Preliminary research into antioxidants in berries called anthocyanins shows they may inhibit brain chemicals that are involved in depression and anxiety. Raspberries, strawberries, blueberries and blackberries are all good sources.
Research has found that those fed a diet low in the omega 3 essential fats showed more signs of stress than those in the control group. Besides avocados, good sources of these fats include hemp/flax and pumpkin
seeds as well as oily fish.
Chemicals in oregano have been found to have positive effects on brain chemistry and may enhance mental well-being. Oregano can be added to sauces, soups, stews and casseroles.
Vegetarians appear to have significantly less negative emotions compared to omnivores. Plant foods include whole grains, nuts, seeds, lentils, beans, fruit and vegetables.
Dietary calcium has beneficial effects on lowering blood pressure. Dried fruits such as apricots, figs, prunes and raisins are all high in calcium.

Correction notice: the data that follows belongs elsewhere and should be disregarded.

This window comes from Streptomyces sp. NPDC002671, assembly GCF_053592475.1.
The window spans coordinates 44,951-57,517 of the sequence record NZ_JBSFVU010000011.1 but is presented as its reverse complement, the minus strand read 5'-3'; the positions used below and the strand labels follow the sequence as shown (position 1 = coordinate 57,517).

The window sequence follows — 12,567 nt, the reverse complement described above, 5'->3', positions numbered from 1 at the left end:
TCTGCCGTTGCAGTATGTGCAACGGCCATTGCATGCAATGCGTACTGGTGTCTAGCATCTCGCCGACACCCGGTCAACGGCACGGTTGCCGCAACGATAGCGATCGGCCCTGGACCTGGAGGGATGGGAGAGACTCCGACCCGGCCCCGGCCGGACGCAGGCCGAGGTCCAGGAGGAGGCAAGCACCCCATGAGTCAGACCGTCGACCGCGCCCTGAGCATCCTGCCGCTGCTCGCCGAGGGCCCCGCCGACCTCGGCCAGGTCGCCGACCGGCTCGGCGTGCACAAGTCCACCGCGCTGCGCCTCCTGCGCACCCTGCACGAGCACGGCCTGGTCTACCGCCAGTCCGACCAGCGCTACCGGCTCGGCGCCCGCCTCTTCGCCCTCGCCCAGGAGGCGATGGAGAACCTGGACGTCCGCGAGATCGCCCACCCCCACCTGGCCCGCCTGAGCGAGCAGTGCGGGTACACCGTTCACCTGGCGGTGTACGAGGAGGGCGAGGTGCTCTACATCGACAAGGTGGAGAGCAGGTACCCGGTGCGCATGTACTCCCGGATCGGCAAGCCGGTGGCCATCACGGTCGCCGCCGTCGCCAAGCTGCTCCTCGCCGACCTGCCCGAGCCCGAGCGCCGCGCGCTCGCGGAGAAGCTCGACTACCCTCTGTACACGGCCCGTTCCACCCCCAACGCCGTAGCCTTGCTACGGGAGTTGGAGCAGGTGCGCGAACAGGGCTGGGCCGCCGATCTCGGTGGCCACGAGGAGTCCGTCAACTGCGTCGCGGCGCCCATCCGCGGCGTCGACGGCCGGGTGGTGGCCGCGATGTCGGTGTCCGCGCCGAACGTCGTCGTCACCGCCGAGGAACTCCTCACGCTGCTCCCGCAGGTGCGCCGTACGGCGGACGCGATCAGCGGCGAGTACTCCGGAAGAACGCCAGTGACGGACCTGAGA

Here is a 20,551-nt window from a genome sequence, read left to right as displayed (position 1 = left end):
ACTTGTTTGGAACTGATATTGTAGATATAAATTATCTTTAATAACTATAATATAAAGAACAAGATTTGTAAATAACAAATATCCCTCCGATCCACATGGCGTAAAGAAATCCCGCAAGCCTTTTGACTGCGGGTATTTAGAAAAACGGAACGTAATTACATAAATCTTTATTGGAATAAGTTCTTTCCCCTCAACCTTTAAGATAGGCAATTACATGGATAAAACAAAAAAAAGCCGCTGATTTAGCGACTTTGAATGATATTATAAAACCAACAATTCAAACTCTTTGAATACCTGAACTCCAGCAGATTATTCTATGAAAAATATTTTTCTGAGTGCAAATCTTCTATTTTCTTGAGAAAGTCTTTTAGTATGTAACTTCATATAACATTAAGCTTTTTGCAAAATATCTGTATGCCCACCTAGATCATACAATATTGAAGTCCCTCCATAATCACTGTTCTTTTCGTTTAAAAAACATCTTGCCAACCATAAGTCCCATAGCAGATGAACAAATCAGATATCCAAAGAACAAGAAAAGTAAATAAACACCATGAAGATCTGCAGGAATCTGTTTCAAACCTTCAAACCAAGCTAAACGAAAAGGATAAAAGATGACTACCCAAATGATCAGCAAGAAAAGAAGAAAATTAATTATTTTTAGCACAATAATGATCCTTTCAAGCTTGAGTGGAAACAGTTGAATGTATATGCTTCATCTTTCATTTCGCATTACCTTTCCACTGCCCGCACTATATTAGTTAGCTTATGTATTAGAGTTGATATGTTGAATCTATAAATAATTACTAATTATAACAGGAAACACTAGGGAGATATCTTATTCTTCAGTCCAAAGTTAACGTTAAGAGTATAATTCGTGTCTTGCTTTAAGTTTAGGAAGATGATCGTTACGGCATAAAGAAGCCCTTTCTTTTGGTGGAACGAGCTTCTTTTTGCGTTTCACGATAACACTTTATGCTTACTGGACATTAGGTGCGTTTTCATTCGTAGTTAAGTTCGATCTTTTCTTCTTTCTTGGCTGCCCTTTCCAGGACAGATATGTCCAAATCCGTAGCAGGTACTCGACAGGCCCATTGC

Having low tryptophan levels affects mood and may increase the urge to binge eat in some women. Bananas are a good source of tryptophan.
Research has found that quercetin, an antioxidant found in apples, cherries, grapes and red onions, affects brain chemicals involved in anxiety, with a potential calming effect.
Heading to the fridge when you're stressed can be smart—if you choose your food wisely, says Gillian McKeith, holistic nutritionist and best-selling author of "You Are What You Eat" cookbook. She highlights the perfect foods to eat in order to stay cool, calm and collected